Northern Ireland

NI economic cost of UK exit from EU estimated at £1bn a year

Leaving the European Union could cost the Northern Ireland economy almost £1bn a year.

The research was carried out for the Assembly's enterprise committee.

The committee asked Open University economist Leslie Budd to assess the potential impacts of a British exit from the European Union, so-called the 'Brexit'.

Dr Budd said economic output in Northern Ireland could be 3% lower as a result.

The most recent figures suggests the output of the Northern Ireland economy is £33bn a year.

A 3% fall would knock almost £1bn off that.

Dr Budd cautioned that estimating the economic consequences of 'Brexit' was complex and that making an assessment at a Northern Ireland level was even more challenging.

However, he said that transaction costs for cross border trade could "rise significantly" and "act as a disincentive" to economic co-operation.

He added that Northern Ireland would also become a less attractive location for emerging market companies which are looking for an entry route to EU markets.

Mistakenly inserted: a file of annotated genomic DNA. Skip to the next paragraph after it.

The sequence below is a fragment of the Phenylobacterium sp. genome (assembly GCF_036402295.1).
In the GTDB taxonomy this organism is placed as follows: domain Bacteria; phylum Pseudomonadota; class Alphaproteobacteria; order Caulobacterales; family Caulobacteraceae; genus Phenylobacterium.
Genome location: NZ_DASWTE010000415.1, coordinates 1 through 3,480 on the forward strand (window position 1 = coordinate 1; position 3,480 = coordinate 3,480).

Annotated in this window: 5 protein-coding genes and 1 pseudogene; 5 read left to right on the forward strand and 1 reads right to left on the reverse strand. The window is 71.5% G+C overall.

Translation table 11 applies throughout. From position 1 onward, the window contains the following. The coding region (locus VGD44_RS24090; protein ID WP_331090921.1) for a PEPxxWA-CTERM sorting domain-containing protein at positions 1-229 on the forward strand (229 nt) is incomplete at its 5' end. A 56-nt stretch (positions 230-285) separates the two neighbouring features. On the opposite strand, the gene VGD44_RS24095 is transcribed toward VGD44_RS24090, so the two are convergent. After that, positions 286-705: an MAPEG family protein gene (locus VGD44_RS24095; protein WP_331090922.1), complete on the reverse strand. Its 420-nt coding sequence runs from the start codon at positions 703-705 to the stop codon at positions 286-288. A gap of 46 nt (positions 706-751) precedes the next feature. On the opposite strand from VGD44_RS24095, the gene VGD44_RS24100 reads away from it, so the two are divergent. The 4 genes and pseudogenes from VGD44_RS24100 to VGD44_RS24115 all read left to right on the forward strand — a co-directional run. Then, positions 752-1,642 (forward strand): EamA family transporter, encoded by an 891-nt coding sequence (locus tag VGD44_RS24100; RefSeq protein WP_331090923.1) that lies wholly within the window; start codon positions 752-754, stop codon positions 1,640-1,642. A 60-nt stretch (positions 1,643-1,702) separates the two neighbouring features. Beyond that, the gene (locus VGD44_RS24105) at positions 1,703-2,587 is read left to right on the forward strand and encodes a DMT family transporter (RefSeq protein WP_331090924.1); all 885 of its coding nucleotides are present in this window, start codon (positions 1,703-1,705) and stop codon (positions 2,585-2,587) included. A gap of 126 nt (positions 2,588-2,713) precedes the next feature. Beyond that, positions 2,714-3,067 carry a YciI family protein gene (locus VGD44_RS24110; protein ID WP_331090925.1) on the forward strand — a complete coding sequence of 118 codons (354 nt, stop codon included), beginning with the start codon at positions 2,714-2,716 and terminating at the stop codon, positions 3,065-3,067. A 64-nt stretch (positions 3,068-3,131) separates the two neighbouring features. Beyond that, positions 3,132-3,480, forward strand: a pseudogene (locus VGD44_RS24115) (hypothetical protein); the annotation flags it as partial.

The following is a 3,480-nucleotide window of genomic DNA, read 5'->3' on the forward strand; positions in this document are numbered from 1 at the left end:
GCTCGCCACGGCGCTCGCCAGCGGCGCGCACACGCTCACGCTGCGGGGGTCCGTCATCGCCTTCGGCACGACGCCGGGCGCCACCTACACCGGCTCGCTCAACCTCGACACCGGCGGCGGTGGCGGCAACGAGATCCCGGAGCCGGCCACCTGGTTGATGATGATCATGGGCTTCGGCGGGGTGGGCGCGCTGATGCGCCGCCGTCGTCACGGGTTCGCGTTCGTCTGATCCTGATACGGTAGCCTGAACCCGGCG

Taken together, those two factors would undermine the logic of "harmonising corporation tax" with the Republic of Ireland.

Dr Budd also pointed to the £2.4bn of EU funding Northern Ireland received between 2007 and 2013.

He said the EU funding programme for 2014 to 2020 is "central to Northern Ireland economic and innovation strategies".

Dr Budd arrived at the 3% of economic output figure by adjusting existing forecasts of the impact of 'Brexit' on the UK economy.

He said: "If the median forecast for the impact on UK GDP from a Brexit is around 2% lower, then we could expect trend total GDP to be 3% lower in Northern Ireland."

However, he concludes that ultimately the impact would depend on what sort of exit deal the UK would negotiate with the EU.

That echoes a report by the Open Europe think tank, published earlier this week, which laid out four 'Brexit' scenarios.

They ranged from a worst-case situation where GDP falls by 2.2% to one where GDP rises by 1.6%.

The three most positive outlooks all depend on the UK maintaining a liberal labour market with significant levels of immigration.

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